In recent years, two scenes from the Gospels keep grabbing my attention: Jesus' baptism and Jesus' transfiguration. In both instances God the Father speaks to Jesus or about Jesus (it may be the only time we hear God the Father speaking directly about Jesus). In both cases, God proclaims (and claims) Jesus as God's very own, "Beloved" Son. God the Father further announces that he is "well pleased" with Jesus. On the second occasion - the Transfiguration - God goes on to command us (the disciples) to "Listen to him."
Listen to Jesus.
It seems like such a fundamental and important part of what it means to be a Christian. The very idea of us being Christians is that we are taking our cues and directions from Jesus - that he is both our Lord and our Teacher. And, yet, I have noticed within myself that I don't really do this that often. Yes, even pastors struggle with this. It is much easier to be swayed by the many other voices that we encounter on a daily basis - to listen and be directed by what we hear from our boss, or the news, even our well meaning friends and family. Yet, despite all of this, God's command is that we "listen to him."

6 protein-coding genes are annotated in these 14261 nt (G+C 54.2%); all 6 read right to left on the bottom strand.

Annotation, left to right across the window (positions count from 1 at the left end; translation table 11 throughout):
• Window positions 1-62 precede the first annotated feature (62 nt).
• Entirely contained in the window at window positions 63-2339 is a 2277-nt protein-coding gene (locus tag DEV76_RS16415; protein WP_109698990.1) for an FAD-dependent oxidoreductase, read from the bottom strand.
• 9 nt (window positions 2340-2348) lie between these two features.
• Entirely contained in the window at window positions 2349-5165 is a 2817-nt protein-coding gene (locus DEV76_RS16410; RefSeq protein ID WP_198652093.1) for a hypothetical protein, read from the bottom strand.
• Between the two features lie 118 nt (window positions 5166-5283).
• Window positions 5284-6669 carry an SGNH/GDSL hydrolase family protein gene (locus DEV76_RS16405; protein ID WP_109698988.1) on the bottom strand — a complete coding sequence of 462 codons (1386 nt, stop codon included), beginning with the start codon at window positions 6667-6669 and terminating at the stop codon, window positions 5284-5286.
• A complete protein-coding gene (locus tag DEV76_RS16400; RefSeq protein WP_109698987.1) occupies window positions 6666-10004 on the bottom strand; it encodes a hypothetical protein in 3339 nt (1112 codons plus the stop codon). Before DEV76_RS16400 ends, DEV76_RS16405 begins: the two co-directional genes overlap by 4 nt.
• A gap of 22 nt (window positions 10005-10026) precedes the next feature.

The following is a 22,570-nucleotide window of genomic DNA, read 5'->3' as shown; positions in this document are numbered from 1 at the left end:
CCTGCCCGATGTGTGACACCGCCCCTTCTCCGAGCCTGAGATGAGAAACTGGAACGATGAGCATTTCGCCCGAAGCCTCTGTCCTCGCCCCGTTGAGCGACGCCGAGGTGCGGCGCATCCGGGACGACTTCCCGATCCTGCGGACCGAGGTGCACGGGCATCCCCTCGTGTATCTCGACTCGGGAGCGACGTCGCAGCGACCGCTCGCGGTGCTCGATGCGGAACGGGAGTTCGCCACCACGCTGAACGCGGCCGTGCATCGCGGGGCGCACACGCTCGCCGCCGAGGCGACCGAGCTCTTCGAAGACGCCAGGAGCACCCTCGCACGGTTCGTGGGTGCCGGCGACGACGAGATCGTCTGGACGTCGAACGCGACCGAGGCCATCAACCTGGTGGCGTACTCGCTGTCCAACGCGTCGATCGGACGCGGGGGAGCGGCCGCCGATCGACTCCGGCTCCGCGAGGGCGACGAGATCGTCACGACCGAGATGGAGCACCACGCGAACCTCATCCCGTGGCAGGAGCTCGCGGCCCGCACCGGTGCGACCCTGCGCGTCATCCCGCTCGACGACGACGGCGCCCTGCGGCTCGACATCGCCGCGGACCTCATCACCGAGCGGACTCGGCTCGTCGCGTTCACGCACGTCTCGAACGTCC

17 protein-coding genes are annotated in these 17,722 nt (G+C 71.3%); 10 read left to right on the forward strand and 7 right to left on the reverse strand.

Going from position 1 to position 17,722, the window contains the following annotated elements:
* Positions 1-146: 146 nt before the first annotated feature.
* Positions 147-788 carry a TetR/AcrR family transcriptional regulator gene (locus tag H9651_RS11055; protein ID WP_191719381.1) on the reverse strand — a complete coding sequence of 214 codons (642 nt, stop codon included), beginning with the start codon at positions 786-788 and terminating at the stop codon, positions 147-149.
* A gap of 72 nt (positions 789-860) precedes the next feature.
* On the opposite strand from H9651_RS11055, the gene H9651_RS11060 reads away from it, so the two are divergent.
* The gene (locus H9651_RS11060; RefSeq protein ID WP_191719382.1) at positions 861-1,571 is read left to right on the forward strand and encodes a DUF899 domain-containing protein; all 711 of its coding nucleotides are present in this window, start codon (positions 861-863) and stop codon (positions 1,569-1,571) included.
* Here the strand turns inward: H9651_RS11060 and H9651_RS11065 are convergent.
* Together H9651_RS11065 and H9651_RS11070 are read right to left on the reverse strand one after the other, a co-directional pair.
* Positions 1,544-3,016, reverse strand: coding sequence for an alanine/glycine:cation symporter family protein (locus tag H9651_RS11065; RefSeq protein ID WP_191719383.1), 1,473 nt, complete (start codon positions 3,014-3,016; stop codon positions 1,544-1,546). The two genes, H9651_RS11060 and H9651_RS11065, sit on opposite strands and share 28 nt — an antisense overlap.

This has prompted me in recent weeks to go back to one of the places where Jesus speaks most clearly and most directly to us as his disciples. I am speaking of the Sermon on the Mount. Surprisingly, in all of my years of being Jesus' disciple, this is really the first time I've listened to what Jesus said in that sermon.
I am deeply loving sitting at Jesus' feet, but - at the same time - truly listening to him has challenged me to go deeper and to become - once again - Jesus' disciple.